Do you set them up for success? Do you provide or recommend tools that are fundamentally capable of solving complex or varied problem sets? Do you facilitate development of in-depth skillsets that lead to expansive individual problem-solving capability? Do you foster a culture of personal responsibility and social helpfulness?
Or, do you lead them to believe, right from the outset, that their personal capability is realistically limited to maybe solving the three-foot problem—as long as somebody else is around to prep the tools for them?
To be fair, our standard industry training structures and methods simply don’t work very well, which makes affecting truly successful outcomes problematic for instructors. The training methods that we use aren’t designed to deliver information in the same way that people learn.
This leads many instructors and mentors to erroneously diagnose early failure to perform (often an integral component of effective learning) with a fundamental inability to perform. These are not the same thing; however, this is not well understood and both our students and our culture suffer as a result.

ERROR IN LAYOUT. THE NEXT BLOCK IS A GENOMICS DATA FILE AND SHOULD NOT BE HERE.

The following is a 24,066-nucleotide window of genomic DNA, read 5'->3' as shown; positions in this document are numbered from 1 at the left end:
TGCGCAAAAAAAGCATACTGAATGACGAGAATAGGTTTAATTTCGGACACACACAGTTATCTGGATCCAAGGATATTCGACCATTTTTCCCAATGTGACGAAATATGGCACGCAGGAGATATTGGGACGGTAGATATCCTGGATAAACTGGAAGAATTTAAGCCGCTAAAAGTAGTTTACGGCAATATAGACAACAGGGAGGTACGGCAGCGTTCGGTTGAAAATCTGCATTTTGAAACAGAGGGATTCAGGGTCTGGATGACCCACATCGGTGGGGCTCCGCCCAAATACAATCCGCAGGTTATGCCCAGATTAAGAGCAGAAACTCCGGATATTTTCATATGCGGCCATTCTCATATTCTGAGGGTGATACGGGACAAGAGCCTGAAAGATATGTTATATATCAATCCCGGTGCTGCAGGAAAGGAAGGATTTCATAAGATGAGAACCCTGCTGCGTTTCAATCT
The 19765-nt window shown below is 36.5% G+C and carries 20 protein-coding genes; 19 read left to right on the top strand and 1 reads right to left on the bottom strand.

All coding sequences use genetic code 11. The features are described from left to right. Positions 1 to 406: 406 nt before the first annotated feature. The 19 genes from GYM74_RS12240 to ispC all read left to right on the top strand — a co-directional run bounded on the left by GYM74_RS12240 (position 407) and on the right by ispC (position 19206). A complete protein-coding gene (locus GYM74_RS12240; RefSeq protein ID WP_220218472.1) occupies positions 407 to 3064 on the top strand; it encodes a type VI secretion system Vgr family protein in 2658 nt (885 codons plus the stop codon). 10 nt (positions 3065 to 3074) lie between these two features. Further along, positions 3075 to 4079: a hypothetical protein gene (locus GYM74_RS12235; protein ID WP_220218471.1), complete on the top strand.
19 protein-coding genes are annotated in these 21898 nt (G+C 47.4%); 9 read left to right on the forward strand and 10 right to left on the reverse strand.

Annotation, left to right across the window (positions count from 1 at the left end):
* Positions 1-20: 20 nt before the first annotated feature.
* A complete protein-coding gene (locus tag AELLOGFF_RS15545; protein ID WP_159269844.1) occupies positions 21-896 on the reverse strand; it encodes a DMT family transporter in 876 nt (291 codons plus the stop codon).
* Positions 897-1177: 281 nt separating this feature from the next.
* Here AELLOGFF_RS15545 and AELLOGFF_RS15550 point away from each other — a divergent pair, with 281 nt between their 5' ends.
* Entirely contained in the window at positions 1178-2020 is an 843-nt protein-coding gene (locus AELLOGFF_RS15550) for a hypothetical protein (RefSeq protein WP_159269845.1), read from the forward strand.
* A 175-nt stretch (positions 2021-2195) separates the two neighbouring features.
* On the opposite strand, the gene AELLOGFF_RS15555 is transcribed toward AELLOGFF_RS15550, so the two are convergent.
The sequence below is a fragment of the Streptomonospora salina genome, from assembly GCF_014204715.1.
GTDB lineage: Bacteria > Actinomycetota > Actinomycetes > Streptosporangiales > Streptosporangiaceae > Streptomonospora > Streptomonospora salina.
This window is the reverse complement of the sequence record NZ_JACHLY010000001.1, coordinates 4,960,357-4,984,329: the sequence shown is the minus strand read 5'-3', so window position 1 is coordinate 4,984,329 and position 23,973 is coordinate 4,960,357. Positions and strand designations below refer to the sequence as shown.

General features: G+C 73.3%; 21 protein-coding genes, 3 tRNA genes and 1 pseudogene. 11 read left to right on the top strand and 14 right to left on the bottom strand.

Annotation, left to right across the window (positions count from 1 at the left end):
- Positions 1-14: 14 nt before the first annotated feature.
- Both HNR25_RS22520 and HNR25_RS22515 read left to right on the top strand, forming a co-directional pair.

Fortunately, it doesn’t have to be this way. Modern brain-science research has now gifted us the capability to generally understand how the brain works. Applying this understanding can allow us to start delivering training in a way that’s compatible with the how people learn—greatly improving both efficiency and outcomes.
This is the subject of both our 2016 book Building Shooters (if you’re interested in the theory and underlying scientific research) and our recently released book Mentoring Shooters, which applies the fundamental scientific principles directly to the art of teaching practical firearms skills. We hope you give them a look if you haven’t already. (Shameless book plugs complete—hey it’s our page.)
Either way, if you’re an instructor, whether you learn from us or somebody else, please do take the time educate yourself, not just about the “what” (what problems are we trying to solve and what is necessary in terms of equipment and skills to solve them), but also the why and how behind human learning. Not only will your students thank you, but both gun culture and society in general will be better off because of it.
As we move into a new year, set both yourself and your students up for success. Don’t teach them learned helplessness by mistake. Instead, teach them learned helpfulness.